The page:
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Thread: We should tell each other why to listen to albums

  1. #31
    The Encyclopedia bmack86's Avatar
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    Default Re: We should tell each other why to listen to albums

    Tom, I agree with what Josh said. Her other two aren't very appealing, but on that album she really wrote some decent songs.
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  2. #32
    sarcastic fuckoff GeezrRckr's Avatar
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    Default Re: We should tell each other why to listen to albums

    Wow, Monks last album was in 1981 (they only made 3 records). Going to DL that later for sure. Very cool. I'm always amazed at your library-like mind around music, Bryan.

    I'll drop in my pick(s) sometime over the weekend. In work mode and am having a hard time thinking of one. Oh wait...a couple just came to mind. I'll be back. Good idea, man.

  3. #33
    Member FEELS's Avatar
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    Default Re: We should tell each other why to listen to albums

    Another grateful person for the Townes rec.. I remember listening to High, Low, & In Between a while ago and it was forgettable for me. Though I was very young and stuff. However, after giving a majority of this live album a listen I'm definitely hooked on this guy. Prolly gonna order the vinyl tommorow.

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  4. #34
    old school buddy's Avatar
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    Default Re: We should tell each other why to listen to albums

    Glad people are giving it a listen, also if you can get you hands on the documentary Be Here to Love Me: A Film About Townes Van Zandt it's a great look into Van Zandt's life and work.

  5. #35
    The Encyclopedia bmack86's Avatar
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    Default Re: We should tell each other why to listen to albums

    Bon Iver - Bon Iver, Bon Iver (2011, Jagjaguwar)



    So sure, you listened to Bon Iver, Bon Iver last year and you thought it was beautiful, or you thought it was incredibly boring, or you didn't care either way because Kanye wasn't on the track. But hey, did you listen to it again, and again, and again? I'm blown away at how the pretentious lyrics somehow seem to blossom upon repeated scrutiny, especially in how Justin seems to emphasize certain obscure words and phrases in ways that really support their weight. I'm convinced this whole album is a love song to a first girlfriend or a specific night. It really is of a piece, unlike so many albums today that hearken back to the early 60s model of song-collections. The ambience and build throughout the album is mesmerizing, and the album really could only end with Beth/Rest. Who cares about the Grammys and the Bushmills ads and Kanye and all the hype: Bon Iver put out a hell of an album, and it sounds fucking great tonight.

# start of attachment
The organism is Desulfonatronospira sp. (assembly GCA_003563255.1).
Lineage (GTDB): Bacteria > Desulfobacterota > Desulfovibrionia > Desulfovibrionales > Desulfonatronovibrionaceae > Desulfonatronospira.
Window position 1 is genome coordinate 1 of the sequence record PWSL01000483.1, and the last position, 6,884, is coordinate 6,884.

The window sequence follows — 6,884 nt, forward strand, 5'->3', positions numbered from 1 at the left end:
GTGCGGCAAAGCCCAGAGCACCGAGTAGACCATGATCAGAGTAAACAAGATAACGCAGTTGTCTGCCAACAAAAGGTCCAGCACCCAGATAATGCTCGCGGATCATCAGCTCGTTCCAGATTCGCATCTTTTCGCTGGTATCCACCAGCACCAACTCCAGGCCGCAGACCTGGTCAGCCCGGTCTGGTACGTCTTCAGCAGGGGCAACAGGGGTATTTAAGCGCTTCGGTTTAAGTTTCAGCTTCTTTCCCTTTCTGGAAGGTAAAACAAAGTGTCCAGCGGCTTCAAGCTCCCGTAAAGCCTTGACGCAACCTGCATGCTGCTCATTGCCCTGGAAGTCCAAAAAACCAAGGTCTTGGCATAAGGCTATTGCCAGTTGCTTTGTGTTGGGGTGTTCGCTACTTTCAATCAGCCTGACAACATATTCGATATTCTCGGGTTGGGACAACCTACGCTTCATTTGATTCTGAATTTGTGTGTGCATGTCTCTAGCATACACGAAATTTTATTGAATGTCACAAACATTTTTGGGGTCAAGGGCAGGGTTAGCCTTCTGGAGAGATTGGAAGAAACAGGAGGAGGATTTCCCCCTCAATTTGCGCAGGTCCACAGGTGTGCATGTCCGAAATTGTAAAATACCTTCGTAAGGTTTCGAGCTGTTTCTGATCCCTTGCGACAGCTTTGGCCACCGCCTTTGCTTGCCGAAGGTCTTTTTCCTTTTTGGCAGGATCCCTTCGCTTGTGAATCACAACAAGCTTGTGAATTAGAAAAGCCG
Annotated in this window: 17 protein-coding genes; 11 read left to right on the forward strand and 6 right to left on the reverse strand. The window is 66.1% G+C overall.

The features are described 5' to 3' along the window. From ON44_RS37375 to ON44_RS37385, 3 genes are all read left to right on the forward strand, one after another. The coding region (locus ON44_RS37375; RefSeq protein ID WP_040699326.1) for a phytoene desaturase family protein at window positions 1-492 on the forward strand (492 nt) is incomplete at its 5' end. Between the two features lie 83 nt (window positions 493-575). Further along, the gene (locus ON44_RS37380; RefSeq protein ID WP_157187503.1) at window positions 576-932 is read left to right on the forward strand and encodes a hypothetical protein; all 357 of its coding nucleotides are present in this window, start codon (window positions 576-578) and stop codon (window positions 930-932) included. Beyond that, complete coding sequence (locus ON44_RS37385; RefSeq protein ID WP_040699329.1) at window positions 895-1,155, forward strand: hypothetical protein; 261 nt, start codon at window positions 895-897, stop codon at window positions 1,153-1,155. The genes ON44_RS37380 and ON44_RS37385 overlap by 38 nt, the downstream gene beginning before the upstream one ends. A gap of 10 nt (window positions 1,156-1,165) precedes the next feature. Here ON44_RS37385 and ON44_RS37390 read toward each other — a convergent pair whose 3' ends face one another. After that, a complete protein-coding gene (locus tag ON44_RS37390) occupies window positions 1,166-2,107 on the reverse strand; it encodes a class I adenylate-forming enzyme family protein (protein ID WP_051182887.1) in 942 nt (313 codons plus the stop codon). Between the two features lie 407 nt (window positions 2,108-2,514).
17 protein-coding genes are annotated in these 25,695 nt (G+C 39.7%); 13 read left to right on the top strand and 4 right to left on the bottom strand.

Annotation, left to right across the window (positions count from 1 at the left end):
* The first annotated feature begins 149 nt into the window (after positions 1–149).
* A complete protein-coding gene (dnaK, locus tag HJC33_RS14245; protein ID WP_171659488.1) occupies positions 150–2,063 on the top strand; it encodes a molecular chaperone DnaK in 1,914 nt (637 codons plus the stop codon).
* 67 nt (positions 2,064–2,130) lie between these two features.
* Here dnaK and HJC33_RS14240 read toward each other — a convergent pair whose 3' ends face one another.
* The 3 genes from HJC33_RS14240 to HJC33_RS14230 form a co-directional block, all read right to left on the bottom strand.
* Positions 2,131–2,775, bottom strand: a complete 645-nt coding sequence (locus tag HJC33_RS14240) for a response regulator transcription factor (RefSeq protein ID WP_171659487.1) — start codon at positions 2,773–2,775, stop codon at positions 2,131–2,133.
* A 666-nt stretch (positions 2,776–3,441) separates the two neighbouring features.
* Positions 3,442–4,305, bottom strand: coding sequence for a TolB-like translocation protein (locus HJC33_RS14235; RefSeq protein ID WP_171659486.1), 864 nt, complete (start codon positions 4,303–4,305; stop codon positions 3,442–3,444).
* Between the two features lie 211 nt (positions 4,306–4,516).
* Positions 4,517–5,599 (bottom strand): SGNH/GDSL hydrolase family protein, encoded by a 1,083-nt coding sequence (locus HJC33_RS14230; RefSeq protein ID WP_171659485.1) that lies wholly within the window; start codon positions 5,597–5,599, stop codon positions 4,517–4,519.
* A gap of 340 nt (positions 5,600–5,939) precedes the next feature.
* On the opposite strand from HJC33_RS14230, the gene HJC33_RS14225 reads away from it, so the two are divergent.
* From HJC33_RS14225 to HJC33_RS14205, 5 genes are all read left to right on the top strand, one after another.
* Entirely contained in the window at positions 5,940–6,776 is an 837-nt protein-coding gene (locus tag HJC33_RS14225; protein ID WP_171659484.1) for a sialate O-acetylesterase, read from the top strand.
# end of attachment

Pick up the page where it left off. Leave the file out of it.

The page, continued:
Grade: A
    Quote Originally Posted by canexplain View Post
    Remember Hitler? I don't but here we are again .. cr****

  6. #36
    Coachella Junkie greghead's Avatar
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    Default Re: We should tell each other why to listen to albums

    Quote Originally Posted by GeezrRckr View Post
    Wow, Monks last album was in 1981 (they only made 3 records). Going to DL that later for sure. Very cool. I'm always amazed at your library-like mind around music, Bryan.

    I'll drop in my pick(s) sometime over the weekend. In work mode and am having a hard time thinking of one. Oh wait...a couple just came to mind. I'll be back. Good idea, man.
    No, are you serious? You've never listened to the Monks, Drew? Man, they're right up your alley.


    "The Quintet" - Jazz at Massey Hall



    Take 5 legendary bop musicians, ship them up to Canada for a bit for a show, and this is what you get. Undoubtedly one of the greatest live jazz records ever. It's so damn good. You'd be hard-pressed to find five better instrumentalists of the bop era, however, listening to this record is a bit like watching the NBA All Star game: they haven't spent enough time playing together as a team to totally mesh the whole way through. This concert, actually, is closer to a pick-up game by five all stars and the results are exceptional. But they shouldn't have been, it was 1953 and Bird was waist-deep in diggin his own grave with booze & heroin, Bud Powell was on lease from a mental institution, and Dizz wanted virtually nothing to do with Parker (this was their last recorded meeting, Bird even jibes Dizz by calling his his "worthy constituent." Ouch). Shit, Bird was playing one of the infamous white plastic altos because he had pawned his horn for smack before leaving New York. And we're not done yet, the whole thing was recorded on a backstage amateur tape recorder by Mingus (who later when back and overdubbed his bass parts) and was never intended to see the light of day. None of this matters, the music absolutely cooks. Standouts include "Salt Peanuts;" Parker is really kicking here, with Dizz yelling encouragement in the background, and the rhythm section has an electric, punching pulse. Dizzy plays at a blistering pace: his bravado and virtuosity evident with every note, and there's a prototypical powerhouse solo by Roach. In fact, Roach is the most consistently brilliant and acrobatic player on the record, deftly tossing fireworks with controlled abandon. "Wee" is another brilliant track, an uptempo blues number that kicks off the second side and contains some of Parker's best playing on the record. The rhythm section burns but steps back and lets Dizz & Bird do their bop heartbeat thing and the result is astounding. Bud Powell was a genius piano player, unfortunately his playing on the record isn't as sharp as the others, though his solos reach staggering expressive heights on both "Wee" and "Hot House," and he delivers an excellently fluid-yet-choppy solo on the opening track, "Perdido."